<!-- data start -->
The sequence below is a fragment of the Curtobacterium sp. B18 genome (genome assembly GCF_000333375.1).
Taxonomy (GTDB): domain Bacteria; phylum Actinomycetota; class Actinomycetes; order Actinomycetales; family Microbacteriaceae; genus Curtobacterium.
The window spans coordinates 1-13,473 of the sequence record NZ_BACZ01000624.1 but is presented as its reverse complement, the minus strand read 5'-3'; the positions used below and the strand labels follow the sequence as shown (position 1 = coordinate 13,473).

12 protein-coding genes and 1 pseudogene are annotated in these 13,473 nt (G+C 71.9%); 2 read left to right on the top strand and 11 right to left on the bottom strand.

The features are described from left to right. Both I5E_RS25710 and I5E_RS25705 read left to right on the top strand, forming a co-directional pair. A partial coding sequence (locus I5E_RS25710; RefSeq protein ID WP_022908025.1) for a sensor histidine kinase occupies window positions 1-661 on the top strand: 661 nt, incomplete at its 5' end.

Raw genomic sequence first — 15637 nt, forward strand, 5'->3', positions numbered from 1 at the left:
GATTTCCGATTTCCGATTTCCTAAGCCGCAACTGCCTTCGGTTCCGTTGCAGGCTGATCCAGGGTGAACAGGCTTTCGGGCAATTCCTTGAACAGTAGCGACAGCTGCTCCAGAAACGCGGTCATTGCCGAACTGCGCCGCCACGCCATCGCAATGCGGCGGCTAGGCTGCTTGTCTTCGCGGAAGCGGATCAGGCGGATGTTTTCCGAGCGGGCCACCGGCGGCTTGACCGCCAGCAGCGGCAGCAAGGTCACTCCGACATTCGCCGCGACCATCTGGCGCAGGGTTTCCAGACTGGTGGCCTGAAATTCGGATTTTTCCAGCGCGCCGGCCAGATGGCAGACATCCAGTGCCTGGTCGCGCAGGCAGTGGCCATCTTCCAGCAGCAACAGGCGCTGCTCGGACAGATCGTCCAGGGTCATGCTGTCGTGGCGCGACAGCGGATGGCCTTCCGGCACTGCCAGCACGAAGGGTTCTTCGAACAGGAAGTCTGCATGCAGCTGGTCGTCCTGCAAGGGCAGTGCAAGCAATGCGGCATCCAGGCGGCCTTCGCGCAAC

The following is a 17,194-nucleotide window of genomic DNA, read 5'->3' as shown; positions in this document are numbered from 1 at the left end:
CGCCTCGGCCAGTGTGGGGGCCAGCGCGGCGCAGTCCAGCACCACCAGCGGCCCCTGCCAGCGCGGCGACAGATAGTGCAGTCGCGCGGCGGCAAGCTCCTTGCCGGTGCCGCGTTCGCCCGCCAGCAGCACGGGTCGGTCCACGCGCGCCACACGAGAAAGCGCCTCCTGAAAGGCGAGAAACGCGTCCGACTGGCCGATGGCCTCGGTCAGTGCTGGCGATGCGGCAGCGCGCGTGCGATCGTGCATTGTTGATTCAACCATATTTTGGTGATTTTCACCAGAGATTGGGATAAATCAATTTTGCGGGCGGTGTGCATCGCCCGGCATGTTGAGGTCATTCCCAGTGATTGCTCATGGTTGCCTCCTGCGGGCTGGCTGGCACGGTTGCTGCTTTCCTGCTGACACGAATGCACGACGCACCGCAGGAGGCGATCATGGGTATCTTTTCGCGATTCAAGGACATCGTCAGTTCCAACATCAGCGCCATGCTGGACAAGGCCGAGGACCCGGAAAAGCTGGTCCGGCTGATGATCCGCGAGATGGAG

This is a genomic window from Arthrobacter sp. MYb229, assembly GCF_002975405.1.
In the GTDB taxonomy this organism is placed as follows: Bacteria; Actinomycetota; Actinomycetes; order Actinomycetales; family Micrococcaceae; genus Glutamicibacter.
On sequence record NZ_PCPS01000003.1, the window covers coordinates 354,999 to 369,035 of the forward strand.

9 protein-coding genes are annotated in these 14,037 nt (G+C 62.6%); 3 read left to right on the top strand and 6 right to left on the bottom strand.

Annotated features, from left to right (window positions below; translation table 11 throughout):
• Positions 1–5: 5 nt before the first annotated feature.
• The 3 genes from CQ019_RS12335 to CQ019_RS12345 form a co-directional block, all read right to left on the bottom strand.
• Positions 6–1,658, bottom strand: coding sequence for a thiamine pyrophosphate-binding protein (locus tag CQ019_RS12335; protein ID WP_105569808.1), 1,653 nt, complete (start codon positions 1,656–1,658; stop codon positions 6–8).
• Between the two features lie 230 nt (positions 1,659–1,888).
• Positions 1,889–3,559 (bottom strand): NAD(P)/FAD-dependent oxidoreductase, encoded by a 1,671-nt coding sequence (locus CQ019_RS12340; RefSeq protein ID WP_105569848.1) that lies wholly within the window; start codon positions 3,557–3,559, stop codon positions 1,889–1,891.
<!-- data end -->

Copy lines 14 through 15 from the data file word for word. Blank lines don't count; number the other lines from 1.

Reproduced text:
Annotated features, from left to right (window positions below; translation table 11 throughout):
• Positions 1–5: 5 nt before the first annotated feature.